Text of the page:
I was lucky to come across such a clean version of the play (clean there is obviously a relative term here). By sticking to most of the original dialogue in the play, and using period costumes, the movie itself was really impressive and I was glad they didn't try to make it modern (because the beauty of the story is that it's timeless. it doesn't need to be modernized). The movie does deserve credit for that, and also for its portrayal of the story. Somehow, we are able to internally laugh at Romeo and Juliet, and yet not. We feel sorry that Juliet has fallen for Romeo's sweet words of love, and that Romeo is so caught up in his desires that he sees nothing else. We also find this overdone and almost comical. And yet, the acting was too well done for it to be seen as a comedy. We have Midsummer Night's Dream for that (same plot, just not a tragedy). Yes, it felt like a tragedy. A well done tragedy.

While I would not advise reading Romeo and Juliet in high school, or watching the movie, if one must watch a rendition of it, this version was incredibly well done. That's why I rated it so highly. Because it took on the challenging task of recreating this famous Shakespearean tragedy, and it completed it in a satisfactory, even impressive, way.

Saturday, February 15, 2014

Play Review: Tartuffe

And...we have a new category! Due to the fact that I am an English major, therefore reading a good number of texts, I will often be reviewing the texts I read because: 1) it ensure I have the time to review something, 2) it will give me a better understanding of the text, 3) the texts will often be unknown gems or very well known pieces that perhaps have not been read carefully in the past, 4) other random reasons I can't think of right now.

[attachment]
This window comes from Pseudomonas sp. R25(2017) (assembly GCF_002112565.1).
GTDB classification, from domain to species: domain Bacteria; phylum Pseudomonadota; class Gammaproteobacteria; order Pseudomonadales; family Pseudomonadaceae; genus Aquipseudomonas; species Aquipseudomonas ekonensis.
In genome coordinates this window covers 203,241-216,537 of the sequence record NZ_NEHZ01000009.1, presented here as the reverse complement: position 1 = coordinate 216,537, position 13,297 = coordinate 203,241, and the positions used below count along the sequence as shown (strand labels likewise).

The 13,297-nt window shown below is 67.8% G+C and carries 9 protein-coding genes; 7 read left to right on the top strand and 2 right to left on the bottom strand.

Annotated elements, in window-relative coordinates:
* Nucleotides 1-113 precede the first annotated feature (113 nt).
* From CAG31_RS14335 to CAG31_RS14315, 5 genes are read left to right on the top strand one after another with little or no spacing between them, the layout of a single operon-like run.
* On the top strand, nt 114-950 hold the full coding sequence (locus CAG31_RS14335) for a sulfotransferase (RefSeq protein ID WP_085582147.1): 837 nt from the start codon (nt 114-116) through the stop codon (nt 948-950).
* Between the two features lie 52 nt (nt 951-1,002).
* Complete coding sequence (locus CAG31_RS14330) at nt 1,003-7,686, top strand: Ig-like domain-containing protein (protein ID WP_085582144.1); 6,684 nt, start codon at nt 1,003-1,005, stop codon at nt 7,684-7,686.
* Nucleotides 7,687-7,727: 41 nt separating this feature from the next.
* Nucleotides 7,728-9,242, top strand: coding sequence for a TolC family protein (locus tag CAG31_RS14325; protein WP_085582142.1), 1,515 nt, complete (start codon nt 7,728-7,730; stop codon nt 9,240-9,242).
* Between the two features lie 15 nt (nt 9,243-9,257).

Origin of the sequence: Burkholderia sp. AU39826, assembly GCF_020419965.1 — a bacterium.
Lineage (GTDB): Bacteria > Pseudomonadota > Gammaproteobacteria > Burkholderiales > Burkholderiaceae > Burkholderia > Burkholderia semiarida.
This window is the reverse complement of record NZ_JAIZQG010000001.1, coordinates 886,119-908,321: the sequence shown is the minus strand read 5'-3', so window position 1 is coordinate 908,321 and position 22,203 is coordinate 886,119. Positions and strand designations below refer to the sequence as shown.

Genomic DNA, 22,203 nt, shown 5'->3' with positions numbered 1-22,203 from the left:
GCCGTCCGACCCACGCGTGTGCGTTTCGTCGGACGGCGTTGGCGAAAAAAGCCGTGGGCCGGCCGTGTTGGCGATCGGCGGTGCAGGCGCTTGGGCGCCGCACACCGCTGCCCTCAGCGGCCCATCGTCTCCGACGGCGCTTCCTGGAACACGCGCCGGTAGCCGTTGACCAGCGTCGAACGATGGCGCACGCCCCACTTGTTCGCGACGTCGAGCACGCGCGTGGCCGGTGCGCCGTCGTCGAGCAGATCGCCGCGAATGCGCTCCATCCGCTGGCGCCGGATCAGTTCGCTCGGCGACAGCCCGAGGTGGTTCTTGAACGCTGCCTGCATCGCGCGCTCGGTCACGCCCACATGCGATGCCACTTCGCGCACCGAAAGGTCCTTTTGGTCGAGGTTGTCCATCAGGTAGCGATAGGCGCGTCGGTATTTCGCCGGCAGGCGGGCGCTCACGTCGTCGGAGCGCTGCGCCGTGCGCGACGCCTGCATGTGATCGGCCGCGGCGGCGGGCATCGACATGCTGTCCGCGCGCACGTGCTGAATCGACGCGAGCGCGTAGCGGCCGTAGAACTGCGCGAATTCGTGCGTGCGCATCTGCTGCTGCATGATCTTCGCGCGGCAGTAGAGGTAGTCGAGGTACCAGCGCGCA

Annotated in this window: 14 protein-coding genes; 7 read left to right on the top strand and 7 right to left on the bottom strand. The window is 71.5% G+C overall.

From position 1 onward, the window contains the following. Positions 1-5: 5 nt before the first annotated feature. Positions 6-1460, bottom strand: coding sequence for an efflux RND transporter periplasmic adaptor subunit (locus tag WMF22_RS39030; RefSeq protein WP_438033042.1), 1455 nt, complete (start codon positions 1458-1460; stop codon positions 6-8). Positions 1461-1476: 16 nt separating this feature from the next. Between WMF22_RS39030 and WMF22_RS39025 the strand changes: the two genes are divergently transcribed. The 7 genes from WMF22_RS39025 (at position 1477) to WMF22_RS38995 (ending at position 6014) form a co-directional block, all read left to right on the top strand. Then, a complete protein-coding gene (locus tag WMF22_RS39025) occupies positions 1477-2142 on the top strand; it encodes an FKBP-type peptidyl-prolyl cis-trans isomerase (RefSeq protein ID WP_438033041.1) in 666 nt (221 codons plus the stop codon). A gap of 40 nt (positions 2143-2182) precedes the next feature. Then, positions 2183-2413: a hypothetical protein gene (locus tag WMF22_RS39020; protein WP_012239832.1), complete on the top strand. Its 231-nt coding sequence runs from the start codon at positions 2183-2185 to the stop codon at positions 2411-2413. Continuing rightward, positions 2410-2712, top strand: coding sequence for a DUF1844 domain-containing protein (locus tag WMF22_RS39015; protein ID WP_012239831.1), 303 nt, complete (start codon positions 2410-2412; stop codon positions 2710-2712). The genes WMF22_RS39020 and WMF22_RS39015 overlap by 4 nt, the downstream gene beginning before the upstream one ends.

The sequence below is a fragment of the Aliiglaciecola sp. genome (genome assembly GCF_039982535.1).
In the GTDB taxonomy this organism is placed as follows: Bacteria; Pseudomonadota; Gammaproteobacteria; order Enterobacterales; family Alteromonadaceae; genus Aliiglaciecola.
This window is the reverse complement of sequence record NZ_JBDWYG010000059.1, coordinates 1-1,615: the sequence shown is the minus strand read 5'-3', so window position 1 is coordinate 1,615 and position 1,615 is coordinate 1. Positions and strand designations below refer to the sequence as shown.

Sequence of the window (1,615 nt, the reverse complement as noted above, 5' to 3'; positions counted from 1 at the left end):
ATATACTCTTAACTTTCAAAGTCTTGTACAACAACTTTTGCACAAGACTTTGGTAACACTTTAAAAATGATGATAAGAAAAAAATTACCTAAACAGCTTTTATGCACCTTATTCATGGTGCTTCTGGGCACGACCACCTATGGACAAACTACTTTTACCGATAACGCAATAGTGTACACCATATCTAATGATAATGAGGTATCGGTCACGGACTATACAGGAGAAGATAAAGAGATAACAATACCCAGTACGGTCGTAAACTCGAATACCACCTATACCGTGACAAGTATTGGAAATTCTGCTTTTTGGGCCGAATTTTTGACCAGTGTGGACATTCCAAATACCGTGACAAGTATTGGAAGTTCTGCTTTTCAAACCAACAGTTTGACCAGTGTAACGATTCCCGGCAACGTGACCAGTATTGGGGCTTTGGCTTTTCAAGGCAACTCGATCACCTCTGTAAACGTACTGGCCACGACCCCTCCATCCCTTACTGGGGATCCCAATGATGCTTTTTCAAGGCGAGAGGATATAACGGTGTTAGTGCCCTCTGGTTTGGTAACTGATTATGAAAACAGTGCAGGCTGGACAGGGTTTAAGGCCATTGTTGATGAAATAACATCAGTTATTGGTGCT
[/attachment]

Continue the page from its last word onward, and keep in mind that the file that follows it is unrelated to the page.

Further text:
So, following my modern tradition class, today I present to you a play from the Enlightenment era. I hope you find the review interesting!

Title: Tartuffe
Author: Jean-Baptiste Poquelin Moliere
Genre: Play, romance, enlightenment
My Rating: ***
Official Rating: N/A
Age Group: 16+
Summary: Tartuffe is a sneaky man who poses as a religious figure. Through his skillful acting, he manages to wrap a household around his little finger and make a move to take everything from them. Those who see through his disguise are ignored and seen as jealous or childish. But what happens when the man of the house sees Tartuffe approach his wife in an adulterous way? Will he believe Tartuffe's guilt, or is it too late?

Word of Warning
  • The story line is a good place to start. Tartuffe is a religious figure who lies and basically steals. He also uses his position to attempt to essentially have a sexual relationship with a married woman.